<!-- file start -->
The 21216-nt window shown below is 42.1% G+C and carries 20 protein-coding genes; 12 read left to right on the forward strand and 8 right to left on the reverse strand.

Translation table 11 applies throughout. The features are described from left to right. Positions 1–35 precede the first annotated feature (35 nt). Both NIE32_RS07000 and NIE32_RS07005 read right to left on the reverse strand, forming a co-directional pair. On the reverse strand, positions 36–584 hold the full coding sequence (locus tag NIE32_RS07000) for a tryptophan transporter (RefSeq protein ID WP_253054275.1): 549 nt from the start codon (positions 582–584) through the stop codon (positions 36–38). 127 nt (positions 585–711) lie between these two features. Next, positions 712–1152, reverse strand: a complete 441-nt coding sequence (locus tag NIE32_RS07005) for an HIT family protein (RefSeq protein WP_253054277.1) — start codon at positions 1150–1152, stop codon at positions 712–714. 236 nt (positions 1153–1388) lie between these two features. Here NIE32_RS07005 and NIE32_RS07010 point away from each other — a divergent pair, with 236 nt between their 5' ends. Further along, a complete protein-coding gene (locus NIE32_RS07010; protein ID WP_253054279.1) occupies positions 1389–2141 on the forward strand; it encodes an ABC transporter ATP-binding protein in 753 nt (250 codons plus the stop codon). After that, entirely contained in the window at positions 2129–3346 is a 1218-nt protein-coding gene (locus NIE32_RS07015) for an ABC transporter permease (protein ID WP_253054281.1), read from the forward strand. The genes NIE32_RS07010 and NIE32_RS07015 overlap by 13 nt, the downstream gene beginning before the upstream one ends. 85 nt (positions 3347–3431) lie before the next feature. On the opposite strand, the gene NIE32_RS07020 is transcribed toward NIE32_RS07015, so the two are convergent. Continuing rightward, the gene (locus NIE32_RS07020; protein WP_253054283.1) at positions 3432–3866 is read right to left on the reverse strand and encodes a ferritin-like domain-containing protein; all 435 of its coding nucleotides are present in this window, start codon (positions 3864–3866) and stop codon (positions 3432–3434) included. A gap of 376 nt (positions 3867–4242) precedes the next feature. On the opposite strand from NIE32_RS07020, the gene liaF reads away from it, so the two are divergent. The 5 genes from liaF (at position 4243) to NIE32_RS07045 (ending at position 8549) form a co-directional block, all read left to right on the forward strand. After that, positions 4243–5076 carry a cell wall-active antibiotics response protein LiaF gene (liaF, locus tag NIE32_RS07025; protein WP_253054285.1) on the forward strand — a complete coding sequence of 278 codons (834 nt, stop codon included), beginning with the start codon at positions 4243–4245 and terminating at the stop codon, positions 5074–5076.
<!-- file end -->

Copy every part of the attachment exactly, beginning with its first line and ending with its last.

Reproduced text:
The 21216-nt window shown below is 42.1% G+C and carries 20 protein-coding genes; 12 read left to right on the forward strand and 8 right to left on the reverse strand.

Translation table 11 applies throughout. The features are described from left to right. Positions 1–35 precede the first annotated feature (35 nt). Both NIE32_RS07000 and NIE32_RS07005 read right to left on the reverse strand, forming a co-directional pair. On the reverse strand, positions 36–584 hold the full coding sequence (locus tag NIE32_RS07000) for a tryptophan transporter (RefSeq protein ID WP_253054275.1): 549 nt from the start codon (positions 582–584) through the stop codon (positions 36–38). 127 nt (positions 585–711) lie between these two features. Next, positions 712–1152, reverse strand: a complete 441-nt coding sequence (locus tag NIE32_RS07005) for an HIT family protein (RefSeq protein WP_253054277.1) — start codon at positions 1150–1152, stop codon at positions 712–714. 236 nt (positions 1153–1388) lie between these two features. Here NIE32_RS07005 and NIE32_RS07010 point away from each other — a divergent pair, with 236 nt between their 5' ends. Further along, a complete protein-coding gene (locus NIE32_RS07010; protein ID WP_253054279.1) occupies positions 1389–2141 on the forward strand; it encodes an ABC transporter ATP-binding protein in 753 nt (250 codons plus the stop codon). After that, entirely contained in the window at positions 2129–3346 is a 1218-nt protein-coding gene (locus NIE32_RS07015) for an ABC transporter permease (protein ID WP_253054281.1), read from the forward strand. The genes NIE32_RS07010 and NIE32_RS07015 overlap by 13 nt, the downstream gene beginning before the upstream one ends. 85 nt (positions 3347–3431) lie before the next feature. On the opposite strand, the gene NIE32_RS07020 is transcribed toward NIE32_RS07015, so the two are convergent. Continuing rightward, the gene (locus NIE32_RS07020; protein WP_253054283.1) at positions 3432–3866 is read right to left on the reverse strand and encodes a ferritin-like domain-containing protein; all 435 of its coding nucleotides are present in this window, start codon (positions 3864–3866) and stop codon (positions 3432–3434) included. A gap of 376 nt (positions 3867–4242) precedes the next feature. On the opposite strand from NIE32_RS07020, the gene liaF reads away from it, so the two are divergent. The 5 genes from liaF (at position 4243) to NIE32_RS07045 (ending at position 8549) form a co-directional block, all read left to right on the forward strand. After that, positions 4243–5076 carry a cell wall-active antibiotics response protein LiaF gene (liaF, locus tag NIE32_RS07025; protein WP_253054285.1) on the forward strand — a complete coding sequence of 278 codons (834 nt, stop codon included), beginning with the start codon at positions 4243–4245 and terminating at the stop codon, positions 5074–5076.